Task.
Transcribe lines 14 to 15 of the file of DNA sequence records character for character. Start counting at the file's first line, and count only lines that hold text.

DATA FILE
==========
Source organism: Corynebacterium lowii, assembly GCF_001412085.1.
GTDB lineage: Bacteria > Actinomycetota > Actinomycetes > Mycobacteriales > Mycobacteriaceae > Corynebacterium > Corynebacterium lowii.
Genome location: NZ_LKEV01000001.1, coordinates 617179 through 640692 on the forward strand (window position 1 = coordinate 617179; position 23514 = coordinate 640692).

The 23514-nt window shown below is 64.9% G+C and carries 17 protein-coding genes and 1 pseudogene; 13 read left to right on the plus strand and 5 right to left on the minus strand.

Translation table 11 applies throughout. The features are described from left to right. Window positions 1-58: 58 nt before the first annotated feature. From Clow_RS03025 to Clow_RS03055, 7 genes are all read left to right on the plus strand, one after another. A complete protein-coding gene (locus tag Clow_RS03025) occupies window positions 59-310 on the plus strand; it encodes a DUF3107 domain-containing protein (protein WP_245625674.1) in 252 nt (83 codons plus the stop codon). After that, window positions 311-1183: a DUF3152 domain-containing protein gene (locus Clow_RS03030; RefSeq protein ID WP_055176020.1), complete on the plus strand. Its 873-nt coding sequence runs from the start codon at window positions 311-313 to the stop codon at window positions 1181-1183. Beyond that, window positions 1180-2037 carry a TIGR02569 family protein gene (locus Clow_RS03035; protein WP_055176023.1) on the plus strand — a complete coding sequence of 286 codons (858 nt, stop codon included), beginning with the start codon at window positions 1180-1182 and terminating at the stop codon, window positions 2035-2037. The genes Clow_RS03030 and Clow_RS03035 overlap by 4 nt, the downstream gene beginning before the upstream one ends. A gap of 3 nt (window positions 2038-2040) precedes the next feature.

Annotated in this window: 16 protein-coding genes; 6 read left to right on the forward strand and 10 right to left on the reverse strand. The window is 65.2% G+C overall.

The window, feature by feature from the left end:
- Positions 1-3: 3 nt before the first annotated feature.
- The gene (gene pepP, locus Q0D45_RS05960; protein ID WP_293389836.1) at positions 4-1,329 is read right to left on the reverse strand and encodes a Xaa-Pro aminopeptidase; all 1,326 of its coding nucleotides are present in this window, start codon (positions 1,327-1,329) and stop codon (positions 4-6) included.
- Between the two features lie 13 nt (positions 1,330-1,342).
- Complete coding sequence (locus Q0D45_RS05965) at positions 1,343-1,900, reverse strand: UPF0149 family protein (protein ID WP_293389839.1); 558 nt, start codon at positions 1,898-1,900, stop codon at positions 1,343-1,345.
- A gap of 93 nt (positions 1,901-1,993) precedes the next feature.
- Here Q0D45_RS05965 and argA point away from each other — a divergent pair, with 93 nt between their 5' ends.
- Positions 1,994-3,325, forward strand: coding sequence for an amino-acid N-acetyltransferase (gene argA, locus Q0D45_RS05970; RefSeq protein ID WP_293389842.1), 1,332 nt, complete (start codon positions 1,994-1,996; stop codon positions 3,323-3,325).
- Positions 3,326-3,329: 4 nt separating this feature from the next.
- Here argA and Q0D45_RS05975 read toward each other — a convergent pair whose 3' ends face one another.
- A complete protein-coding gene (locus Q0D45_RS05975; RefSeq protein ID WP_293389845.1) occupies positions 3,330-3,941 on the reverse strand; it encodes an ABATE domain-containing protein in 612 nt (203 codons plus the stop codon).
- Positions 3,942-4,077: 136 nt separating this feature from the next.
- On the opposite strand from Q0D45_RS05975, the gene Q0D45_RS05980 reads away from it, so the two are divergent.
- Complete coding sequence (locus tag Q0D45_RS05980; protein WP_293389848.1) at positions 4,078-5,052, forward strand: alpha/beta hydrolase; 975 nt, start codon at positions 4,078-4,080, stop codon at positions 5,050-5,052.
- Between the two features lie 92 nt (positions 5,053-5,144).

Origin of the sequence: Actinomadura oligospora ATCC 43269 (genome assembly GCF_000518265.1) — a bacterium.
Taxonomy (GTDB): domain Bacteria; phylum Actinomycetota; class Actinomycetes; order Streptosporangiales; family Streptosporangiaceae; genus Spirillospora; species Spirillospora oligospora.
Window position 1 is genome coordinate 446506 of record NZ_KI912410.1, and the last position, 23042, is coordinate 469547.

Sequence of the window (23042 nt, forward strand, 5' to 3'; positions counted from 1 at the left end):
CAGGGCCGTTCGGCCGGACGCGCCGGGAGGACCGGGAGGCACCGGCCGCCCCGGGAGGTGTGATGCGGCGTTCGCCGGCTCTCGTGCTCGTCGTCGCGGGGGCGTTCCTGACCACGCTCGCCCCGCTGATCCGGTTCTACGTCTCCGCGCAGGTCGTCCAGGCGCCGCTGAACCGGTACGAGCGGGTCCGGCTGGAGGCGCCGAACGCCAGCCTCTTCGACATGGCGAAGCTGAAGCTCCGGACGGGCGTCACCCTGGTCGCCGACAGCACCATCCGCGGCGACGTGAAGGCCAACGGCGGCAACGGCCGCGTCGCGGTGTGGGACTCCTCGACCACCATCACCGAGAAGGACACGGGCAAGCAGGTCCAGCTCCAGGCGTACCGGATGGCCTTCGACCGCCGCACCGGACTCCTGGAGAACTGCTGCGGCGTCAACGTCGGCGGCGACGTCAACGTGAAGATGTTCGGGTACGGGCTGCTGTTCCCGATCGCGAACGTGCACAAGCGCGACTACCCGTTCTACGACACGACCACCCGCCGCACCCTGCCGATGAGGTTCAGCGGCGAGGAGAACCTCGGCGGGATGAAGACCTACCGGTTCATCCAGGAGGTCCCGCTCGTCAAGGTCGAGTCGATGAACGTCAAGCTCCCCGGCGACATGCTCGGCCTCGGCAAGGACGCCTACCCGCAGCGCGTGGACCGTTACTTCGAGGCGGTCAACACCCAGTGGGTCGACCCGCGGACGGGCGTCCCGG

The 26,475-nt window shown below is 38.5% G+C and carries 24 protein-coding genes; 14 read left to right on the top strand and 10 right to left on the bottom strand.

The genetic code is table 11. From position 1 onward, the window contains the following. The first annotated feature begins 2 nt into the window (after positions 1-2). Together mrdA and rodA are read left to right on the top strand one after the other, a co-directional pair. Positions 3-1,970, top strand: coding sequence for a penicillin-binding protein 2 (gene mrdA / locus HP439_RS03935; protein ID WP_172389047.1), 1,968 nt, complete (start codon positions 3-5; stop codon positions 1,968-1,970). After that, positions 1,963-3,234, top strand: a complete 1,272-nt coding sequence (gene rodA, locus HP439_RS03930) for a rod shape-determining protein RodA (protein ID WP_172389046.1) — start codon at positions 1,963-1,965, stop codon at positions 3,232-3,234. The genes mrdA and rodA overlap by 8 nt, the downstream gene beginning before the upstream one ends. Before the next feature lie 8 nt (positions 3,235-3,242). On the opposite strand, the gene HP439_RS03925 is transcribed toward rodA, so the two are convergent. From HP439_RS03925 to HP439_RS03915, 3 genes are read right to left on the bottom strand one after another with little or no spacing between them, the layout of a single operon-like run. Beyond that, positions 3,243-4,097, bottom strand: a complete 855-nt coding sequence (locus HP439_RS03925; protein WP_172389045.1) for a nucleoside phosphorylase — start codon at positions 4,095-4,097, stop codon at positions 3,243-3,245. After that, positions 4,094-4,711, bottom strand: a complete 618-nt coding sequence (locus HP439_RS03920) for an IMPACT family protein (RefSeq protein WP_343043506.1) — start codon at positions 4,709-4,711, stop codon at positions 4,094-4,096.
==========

- Positions 1,994-3,325, forward strand: coding sequence for an amino-acid N-acetyltransferase (gene argA, locus Q0D45_RS05970; RefSeq protein ID WP_293389842.1), 1,332 nt, complete (start codon positions 1,994-1,996; stop codon positions 3,323-3,325).
- Positions 3,326-3,329: 4 nt separating this feature from the next.